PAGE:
Ewa Gruszczyńska

Department of Psychology
SWPS University of Social Sciences and Humanities
Chodakowska 19/31
03-815 Warsaw (Poland)

Health psychology has been in existence for more than 30 years now. Taking into account, how difficult all that time has been for the countries in Central and Eastern Europe, it is quite amazing that this discipline has already had nearly two decades of history in Poland. It has become fairly well developed, especially in the area of scientific research and higher education. Members of the national association are active on the international forum and participate in well-known scientific societies. In recognition of this activity, they were requested to organize the 20th jubilee conferences of the Stress and Anxiety Research Society (1999, Cracow) as well as the European Health Psychology Society (2006, Warsaw) – both of which held for the first time in the Central-Eastern Europe.

However, although psychology, both theoretical and applied, is popular in Poland (not to say in fashion) this unique contribution it can make to support and facilitate positive changes in psychosocial life has been underestimated. Psychologists hardly ever work as governmental consultants so their influence on important polices, also on health policy, is practically insignificant.

Thus, some fundamental barriers still have to be overcome on the road to a mature professional identity of health psychologists.

National Associations:

The first professional organization for psychologists involved in the area of somatic health and illness in Poland was brought to life in 1983 as the Somatic Patient Section of Polish Psychological Association. Almost ten years later, in 1992 the Polish Section of the European Health Psychology Society was formed. In 2002 these two sections were joined to create the Health Psychology Section of Polish Psychological Association. Now it consists of about 70 members, most of whom are scholars rather than practitioners. National conferences are held every two years and the collective volumes summarizing the best papers presented there are published.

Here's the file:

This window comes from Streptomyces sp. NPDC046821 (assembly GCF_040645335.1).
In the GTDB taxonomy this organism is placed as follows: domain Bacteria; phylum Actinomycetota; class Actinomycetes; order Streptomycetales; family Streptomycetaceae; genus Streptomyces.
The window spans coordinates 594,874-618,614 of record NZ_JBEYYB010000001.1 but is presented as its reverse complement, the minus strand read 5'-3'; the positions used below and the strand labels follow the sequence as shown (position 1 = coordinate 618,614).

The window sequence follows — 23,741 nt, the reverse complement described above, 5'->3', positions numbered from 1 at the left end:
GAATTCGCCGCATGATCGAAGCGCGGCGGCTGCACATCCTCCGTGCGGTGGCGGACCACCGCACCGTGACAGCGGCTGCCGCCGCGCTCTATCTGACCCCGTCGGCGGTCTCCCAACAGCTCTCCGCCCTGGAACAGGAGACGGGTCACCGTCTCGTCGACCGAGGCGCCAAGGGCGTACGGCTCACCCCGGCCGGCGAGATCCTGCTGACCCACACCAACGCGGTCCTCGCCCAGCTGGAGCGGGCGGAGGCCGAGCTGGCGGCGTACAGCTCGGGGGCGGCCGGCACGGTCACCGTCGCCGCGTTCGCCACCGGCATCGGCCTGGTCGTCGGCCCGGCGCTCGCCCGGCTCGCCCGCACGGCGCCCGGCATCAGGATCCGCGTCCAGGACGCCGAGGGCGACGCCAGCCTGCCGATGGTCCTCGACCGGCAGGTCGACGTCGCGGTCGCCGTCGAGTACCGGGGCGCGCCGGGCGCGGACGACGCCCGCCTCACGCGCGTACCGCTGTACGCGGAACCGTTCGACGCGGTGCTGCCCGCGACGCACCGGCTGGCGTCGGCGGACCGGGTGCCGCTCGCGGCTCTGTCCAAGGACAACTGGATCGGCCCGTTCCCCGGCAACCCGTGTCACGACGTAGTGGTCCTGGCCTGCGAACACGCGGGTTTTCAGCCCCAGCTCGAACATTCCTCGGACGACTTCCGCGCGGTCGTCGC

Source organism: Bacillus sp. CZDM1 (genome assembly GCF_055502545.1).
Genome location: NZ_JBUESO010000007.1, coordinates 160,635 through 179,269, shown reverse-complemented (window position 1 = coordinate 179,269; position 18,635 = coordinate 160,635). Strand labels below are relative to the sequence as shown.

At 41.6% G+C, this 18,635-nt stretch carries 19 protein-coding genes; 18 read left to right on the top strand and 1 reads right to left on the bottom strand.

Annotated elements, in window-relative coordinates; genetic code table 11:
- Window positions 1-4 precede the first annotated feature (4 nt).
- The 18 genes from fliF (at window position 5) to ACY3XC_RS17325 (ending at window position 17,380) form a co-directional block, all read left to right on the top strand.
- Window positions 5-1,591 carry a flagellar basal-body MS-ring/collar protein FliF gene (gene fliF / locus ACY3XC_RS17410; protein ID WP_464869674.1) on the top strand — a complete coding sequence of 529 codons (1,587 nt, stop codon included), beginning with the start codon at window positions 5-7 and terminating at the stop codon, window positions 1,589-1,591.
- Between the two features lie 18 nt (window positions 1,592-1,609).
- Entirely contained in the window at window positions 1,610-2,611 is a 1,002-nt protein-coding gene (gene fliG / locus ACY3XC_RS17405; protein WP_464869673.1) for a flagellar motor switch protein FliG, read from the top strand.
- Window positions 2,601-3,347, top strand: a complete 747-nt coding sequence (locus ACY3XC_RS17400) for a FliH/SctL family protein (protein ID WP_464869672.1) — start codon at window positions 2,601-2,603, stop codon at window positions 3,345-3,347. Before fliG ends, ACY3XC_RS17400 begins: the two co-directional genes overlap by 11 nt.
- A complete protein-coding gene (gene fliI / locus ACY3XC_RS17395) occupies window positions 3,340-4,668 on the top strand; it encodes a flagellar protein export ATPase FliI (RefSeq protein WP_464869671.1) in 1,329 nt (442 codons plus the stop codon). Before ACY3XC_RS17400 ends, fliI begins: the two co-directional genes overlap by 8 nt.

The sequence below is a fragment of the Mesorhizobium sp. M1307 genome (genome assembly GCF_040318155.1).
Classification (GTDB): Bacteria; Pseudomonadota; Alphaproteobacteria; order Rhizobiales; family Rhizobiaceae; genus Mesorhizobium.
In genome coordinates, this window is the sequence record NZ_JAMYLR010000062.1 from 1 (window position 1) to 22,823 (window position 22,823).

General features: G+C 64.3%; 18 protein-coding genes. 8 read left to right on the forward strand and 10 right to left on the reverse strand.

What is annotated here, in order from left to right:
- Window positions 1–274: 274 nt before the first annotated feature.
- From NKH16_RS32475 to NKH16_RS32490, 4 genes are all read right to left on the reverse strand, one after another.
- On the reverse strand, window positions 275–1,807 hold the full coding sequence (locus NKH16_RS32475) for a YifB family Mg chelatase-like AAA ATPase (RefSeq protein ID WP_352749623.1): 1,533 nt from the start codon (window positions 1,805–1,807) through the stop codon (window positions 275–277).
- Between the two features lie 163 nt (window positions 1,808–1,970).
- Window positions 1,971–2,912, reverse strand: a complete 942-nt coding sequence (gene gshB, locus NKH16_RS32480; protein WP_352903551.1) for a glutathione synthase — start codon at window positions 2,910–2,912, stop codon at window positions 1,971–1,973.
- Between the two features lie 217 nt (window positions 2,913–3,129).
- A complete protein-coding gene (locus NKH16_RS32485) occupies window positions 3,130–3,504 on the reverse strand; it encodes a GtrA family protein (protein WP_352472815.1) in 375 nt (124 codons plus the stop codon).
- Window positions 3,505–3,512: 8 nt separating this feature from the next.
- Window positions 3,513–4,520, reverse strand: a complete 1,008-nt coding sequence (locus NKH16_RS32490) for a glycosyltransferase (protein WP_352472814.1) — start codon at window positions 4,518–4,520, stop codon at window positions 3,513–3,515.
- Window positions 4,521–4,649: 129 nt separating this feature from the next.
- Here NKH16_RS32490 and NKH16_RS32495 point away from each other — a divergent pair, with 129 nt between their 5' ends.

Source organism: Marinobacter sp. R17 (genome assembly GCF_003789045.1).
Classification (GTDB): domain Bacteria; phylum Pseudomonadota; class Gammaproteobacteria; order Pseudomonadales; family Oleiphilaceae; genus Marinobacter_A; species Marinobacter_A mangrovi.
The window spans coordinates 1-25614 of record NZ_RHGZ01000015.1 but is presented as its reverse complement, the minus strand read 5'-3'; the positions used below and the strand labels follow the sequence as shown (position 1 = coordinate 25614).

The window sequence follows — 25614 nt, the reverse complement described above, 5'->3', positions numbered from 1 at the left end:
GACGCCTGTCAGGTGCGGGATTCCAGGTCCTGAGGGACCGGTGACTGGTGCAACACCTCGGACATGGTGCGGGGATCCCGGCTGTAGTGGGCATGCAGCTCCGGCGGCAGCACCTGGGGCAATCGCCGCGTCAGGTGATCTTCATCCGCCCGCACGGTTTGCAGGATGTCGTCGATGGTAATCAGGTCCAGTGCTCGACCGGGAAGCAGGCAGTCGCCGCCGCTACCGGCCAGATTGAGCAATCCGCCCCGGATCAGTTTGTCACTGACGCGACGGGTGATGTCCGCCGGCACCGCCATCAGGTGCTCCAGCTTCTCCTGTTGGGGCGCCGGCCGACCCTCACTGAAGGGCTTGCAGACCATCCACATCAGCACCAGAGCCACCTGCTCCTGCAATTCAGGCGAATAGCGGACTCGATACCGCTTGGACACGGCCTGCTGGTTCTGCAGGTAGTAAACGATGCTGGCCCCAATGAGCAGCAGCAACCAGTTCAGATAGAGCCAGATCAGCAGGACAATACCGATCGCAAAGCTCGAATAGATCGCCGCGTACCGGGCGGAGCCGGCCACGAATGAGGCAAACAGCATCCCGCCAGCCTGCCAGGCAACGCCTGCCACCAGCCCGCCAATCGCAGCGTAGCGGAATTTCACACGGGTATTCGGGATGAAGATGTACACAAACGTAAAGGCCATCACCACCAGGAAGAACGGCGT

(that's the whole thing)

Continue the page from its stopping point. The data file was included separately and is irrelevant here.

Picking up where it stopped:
Basic information can be found at http://www.ptp.org.pl/modules.php?name=News&file=article&sid=321

Education, training and professionalisation:

There are 18 academic centers which provide five-year psychology studies: the majority of them are state universities, although the biggest one (in terms of a number of psychology students) is non-public.

Health psychology has been taught since the late 1980s. At the beginning it was not a separate subject, but a component of clinical psychology courses. Now it is on the curricula in nine university centres, either as one of major courses for undergraduate students, an optional course, or part of post-diploma studies. It is possible to receive a degree preparing master’s thesis or doctor’s dissertation strictly on health psychology.

The first originally Polish handbook in health psychology by I. Heszen and H. Sęk was published in 2007, which reflects not only the needs of a growing number of students but also the maturity of that discipline in Poland.

In that light it seems paradoxical that there is still no legal regulation of the conditions for practising a profession of a psychologist in Poland: the binding act has no executory provisions. As a consequence, formally recognized procedure of authorizations of specialists does not exist.

What is more, the tracks for career in research and in practice are separate. Such a situation hinders cooperation not only among psychologists themselves but also between psychologists and other health practitioners. Overcoming this deficiency is probably the most important task for this profession in the nearest future.

At the time being, there are more than 10 thousand psychology students in Poland. Every year almost 2,000 of them receive a master degree in psychology. Anyway, because of the reasons mentioned above, it can hardly be estimated how many of them professionally identify themselves as health psychologists.


The academic centers also provide relevant research. The very first studies relevant to a contemporary definition of health psychology are dated back to the 1970s. The main areas of current research include clinical health psychology as well as occupational health psychology, namely stress appraisal and coping with different somatic illnesses, psychooncology; spirituality, sense of coherence and other personal resources (developmental aspects, role in coping process, relation to quality of life), post-traumatic stress disorder, job and unemployment, social support, health behaviours and youth prevention programmes (prevention of adolescent substance use through school-based programmes). Many of these projects are supported by the grants from the Ministry of Science and Higher Education.